The Inn - Housing the Holy
We are reeling from prolonged uncertainty and instability brought on by the pandemic. In the United States alone, millions lost their jobs and are affected by whether or not landlords will evict them from their homes for failure to pay rent. A staggering number of families are food insecure for the first time in their lives. And those who were already on the brink are even less sure how to survive.
And we are all exhausted in some way. Even if it is decision-fatigue. We have problems to address. And so did the Holy Family that night. An oppressive regime had demanded everyone upend their lives and hightail it to their home towns to register for the census–for tax purposes, likely. Mary was on the verge of giving birth and the AirBnB app just wasn’t an option.
Whether they got to town late or for some other reason, they had a housing problem that night. The Innkeeper is a figure of our imaginations. Not referenced in the sacred texts, we assume that since Luke said there was an “inn,” then there must have been an “innkeeper.” Often our stories cast him in a negative light, someone who banished a pregnant woman to where the animals were kept.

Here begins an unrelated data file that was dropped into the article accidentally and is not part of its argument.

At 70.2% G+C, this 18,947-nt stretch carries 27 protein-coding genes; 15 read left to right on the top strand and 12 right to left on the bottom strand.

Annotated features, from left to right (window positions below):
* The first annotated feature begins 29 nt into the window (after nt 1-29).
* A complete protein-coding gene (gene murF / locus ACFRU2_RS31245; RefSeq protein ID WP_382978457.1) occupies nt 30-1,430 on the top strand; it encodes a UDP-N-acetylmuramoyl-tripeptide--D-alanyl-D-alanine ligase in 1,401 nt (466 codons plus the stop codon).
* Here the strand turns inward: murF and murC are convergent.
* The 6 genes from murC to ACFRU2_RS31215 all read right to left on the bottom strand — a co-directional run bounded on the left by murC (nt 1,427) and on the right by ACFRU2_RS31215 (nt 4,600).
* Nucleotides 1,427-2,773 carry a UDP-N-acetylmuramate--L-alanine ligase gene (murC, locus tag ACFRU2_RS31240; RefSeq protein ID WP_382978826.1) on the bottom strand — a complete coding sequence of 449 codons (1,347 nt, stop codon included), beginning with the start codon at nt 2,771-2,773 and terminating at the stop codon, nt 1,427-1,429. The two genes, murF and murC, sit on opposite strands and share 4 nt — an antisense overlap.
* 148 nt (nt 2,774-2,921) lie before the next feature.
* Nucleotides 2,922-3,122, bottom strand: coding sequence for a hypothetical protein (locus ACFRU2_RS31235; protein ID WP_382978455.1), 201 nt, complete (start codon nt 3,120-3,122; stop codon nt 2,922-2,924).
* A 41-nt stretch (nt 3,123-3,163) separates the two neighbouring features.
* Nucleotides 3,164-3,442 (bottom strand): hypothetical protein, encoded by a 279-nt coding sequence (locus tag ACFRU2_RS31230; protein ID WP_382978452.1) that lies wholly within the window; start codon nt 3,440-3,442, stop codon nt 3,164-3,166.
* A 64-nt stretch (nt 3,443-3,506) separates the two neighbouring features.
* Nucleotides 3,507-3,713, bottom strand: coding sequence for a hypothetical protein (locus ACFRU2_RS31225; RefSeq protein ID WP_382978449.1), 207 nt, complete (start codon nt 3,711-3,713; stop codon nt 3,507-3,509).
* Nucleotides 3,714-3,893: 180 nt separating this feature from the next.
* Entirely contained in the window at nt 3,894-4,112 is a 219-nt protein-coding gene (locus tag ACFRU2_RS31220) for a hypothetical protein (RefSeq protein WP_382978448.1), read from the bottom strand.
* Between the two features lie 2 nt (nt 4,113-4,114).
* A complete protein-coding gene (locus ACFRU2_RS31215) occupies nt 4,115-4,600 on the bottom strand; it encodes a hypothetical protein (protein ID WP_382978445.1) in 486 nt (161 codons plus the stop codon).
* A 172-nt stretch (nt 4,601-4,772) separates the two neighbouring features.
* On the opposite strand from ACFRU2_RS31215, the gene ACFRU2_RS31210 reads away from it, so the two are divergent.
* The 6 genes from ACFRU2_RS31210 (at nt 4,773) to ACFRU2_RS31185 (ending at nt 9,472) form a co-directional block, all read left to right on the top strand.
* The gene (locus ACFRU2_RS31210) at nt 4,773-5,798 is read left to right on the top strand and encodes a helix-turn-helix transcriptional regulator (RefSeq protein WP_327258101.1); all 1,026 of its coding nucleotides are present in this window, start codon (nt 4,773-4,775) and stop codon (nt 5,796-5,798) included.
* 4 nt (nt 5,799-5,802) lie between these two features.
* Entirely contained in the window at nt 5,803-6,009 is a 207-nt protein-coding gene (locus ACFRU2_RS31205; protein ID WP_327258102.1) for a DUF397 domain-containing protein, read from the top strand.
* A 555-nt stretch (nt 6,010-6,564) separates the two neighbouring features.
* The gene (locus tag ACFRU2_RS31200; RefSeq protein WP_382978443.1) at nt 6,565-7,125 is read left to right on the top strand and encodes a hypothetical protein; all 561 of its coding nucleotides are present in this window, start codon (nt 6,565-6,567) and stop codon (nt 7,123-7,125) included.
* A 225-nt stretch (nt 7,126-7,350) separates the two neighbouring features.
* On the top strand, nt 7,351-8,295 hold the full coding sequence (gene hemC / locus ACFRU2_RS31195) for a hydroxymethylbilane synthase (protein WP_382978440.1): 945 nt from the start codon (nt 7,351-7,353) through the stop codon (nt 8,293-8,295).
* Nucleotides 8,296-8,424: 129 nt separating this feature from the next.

But what if, since we are engaging our imaginations anyway, what if he was truly an entrepreneur? Someone who saw a problem and thought, literally, “outside the box” to solve the problem of where Mary could have her child? Instead of thinking “there’s nowhere,” he said to himself first, “there has to be somewhere.”
This worship series was inspired by churches who are asking these kinds of questions.
The Christian Church (Disciples of Christ) is a community of about 850,000 Christians in 3,800 congregations in the United States and Canada.
Two groups of frontier Christians came together in 1832 to form the foundation of today's Christian Church (Disciples of Christ).
They shared the view that people should not be excluded from fellowship in the church because they didn't adhere to a particular human-made creed.
They used to say there is "no creed but Christ." Today's Christian Church (Disciples of Christ) still thinks that way.
We study the Bible to deepen our connection to God through Jesus Christ, and to discover what God wants us to do.